An additional purpose of this study was to determine the feasibility of, and the compliance with data collection using dosimetry, and to consider what modifications may be required before wider rollout of the study. On this basis, the UVR measurement component of the study was successful, with high compliance and acceptability of the dosimetry and the diary, positive feedback, and minimal loss of data. The pilot study data support use of polysulfone dosimetry in larger studies as the method is cheap, reliable and has good compliance. A challenge noted for the future is to develop a dosimeter band that can easily accommodate changes in clothing and can fit over jackets. In addition, the band should eliminate the requirement for dosimeter attachment by Velcro dots, as some rural working mothers lost their dosimeters while performing heavy outdoor duties.

It is important to note that any measure of personal UVR exposure reaching the skin must include information on clothing and sun protection worn while outdoors, as this determines the body surface area exposed to UVR. UVR exposure of the skin is an important determinant of vitamin D production and skin cancer risk. An individual who spends much time outdoors may record a high personal UVR exposure dose by dosimetry, however if their body is fully covered with clothing or is well-protected by broad-spectrum sunscreen, the UVR cannot reach the skin to trigger vitamin D synthesis. In our study, detailed information on clothing worn while outdoors, use of sunscreen and other sun protection, and the timing of outdoor exposure each day was recorded in each individual’s sun diary, and will be the subject of future analyses. As clothing cover is impacted by ambient temperature, it is likely that the cooler average temperatures in both locations during the April and May data collections resulted in greater clothing cover (and less skin exposure to UVR) during these months. As temperature rises in June, skin exposure to UVR would be expected to increase, however time outdoors may decrease as people seek shade from the hot sun. As shown by others [5], an individual’s objectively-measured maximum personal UVR exposure dose (incorporating their skin exposure) may not always be achieved in summer, as other factors such as temperature - often dependent on latitude and altitude, can change personal behaviour.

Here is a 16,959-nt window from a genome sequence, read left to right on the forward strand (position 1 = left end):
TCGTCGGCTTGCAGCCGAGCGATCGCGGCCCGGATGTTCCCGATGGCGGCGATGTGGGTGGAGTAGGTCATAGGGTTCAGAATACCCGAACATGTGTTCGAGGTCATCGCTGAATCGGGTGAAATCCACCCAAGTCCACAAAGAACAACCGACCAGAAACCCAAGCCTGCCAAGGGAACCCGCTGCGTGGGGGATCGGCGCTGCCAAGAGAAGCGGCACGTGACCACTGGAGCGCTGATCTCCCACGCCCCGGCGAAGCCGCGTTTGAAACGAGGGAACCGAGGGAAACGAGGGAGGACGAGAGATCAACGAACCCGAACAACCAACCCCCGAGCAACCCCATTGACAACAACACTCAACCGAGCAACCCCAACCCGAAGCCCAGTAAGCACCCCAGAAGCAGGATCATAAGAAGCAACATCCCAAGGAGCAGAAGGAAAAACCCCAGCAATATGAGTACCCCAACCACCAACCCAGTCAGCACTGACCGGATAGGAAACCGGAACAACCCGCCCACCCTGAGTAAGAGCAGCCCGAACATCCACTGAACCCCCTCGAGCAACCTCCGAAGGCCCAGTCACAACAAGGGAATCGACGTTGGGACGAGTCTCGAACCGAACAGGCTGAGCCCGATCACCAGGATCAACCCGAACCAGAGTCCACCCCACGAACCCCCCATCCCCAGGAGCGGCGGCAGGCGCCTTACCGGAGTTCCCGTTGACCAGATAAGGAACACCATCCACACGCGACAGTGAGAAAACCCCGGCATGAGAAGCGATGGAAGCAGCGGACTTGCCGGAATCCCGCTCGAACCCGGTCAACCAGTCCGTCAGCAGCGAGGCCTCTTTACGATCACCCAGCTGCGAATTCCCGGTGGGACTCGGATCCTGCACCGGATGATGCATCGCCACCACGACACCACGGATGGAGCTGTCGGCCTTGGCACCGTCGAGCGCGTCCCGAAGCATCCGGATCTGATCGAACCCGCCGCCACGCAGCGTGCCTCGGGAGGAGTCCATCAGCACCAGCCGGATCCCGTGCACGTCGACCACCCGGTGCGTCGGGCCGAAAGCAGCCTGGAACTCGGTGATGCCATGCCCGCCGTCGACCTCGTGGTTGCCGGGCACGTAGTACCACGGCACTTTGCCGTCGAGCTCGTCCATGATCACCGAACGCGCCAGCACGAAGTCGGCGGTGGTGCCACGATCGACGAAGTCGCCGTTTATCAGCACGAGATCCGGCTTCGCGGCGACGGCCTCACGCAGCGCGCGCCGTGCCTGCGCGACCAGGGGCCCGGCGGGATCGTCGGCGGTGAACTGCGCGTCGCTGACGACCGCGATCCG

Feedback from participants during data collection suggest the importance of developing a more culturally appropriate sun diary for use in Chinese populations, as the western images and clothing created confusion for some participants. Future versions of the diary should be updated to include facial masks, which are commonly used in the Chinese population against wind, dust, and air pollution. Consideration should also be given to including one or more questions about gradients in skin color, as there are large variations in skin color in the Chinese population and these may be relevant to sun exposure activities and patterns. In addition, future dosimetry studies in this cohort would benefit by assessing exposure for seven days each season, to allow investigation of the drivers of seasonal UVR exposure in different locations.